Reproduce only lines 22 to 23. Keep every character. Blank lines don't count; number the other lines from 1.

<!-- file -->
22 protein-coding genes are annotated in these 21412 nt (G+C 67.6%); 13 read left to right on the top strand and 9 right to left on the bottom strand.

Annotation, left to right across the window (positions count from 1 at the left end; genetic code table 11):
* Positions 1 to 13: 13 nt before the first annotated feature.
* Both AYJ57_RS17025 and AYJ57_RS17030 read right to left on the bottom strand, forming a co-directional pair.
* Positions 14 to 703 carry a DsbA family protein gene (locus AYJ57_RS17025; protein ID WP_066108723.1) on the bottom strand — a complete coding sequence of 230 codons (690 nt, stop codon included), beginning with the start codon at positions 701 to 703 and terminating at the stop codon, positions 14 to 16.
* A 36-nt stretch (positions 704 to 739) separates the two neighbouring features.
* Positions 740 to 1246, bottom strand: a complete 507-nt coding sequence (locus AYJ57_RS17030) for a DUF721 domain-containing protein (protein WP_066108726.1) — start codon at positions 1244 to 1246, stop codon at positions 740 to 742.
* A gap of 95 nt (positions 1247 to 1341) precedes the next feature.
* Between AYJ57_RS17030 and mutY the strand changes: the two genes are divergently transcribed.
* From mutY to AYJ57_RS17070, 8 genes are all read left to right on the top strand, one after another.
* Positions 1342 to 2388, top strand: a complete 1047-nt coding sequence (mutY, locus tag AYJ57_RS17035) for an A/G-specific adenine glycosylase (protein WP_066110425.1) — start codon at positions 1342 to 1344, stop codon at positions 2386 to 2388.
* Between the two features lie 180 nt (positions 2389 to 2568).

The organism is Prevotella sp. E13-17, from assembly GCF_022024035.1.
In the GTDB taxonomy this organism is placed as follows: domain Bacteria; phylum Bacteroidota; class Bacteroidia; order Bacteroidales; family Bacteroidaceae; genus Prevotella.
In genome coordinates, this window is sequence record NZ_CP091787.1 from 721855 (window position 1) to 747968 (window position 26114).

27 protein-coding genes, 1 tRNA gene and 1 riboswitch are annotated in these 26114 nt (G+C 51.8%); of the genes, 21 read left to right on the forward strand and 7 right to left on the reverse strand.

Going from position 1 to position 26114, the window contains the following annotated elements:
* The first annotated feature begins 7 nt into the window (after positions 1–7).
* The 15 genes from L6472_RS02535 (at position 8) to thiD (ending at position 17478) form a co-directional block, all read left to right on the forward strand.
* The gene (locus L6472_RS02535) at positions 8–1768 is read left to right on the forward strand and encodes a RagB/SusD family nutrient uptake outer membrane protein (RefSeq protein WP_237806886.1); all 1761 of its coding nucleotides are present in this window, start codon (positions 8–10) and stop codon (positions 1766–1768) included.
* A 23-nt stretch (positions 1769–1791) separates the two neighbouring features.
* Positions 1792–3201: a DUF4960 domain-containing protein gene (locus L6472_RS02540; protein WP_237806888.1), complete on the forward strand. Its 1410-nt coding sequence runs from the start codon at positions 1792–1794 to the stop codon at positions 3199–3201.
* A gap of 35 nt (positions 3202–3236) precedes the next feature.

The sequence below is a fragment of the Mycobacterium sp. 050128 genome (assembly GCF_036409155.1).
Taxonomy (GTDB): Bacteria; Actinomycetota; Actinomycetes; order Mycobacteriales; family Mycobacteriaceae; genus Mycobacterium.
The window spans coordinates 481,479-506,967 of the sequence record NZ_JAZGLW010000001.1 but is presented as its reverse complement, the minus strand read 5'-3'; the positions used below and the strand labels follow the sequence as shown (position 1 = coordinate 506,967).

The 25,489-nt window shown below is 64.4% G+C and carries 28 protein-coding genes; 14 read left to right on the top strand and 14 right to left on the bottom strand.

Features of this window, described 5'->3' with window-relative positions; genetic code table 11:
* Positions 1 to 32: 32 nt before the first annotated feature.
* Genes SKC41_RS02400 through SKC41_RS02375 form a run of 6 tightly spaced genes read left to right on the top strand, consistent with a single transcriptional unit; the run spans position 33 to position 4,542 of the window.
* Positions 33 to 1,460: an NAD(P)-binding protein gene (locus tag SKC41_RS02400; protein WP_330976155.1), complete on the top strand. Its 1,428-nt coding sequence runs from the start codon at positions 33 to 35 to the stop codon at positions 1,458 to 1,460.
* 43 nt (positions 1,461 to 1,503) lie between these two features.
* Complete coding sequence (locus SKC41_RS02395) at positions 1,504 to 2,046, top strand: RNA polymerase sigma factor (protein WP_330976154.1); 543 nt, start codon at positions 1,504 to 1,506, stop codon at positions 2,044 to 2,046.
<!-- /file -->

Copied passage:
* Positions 1792–3201: a DUF4960 domain-containing protein gene (locus L6472_RS02540; protein WP_237806888.1), complete on the forward strand. Its 1410-nt coding sequence runs from the start codon at positions 1792–1794 to the stop codon at positions 3199–3201.
* A gap of 35 nt (positions 3202–3236) precedes the next feature.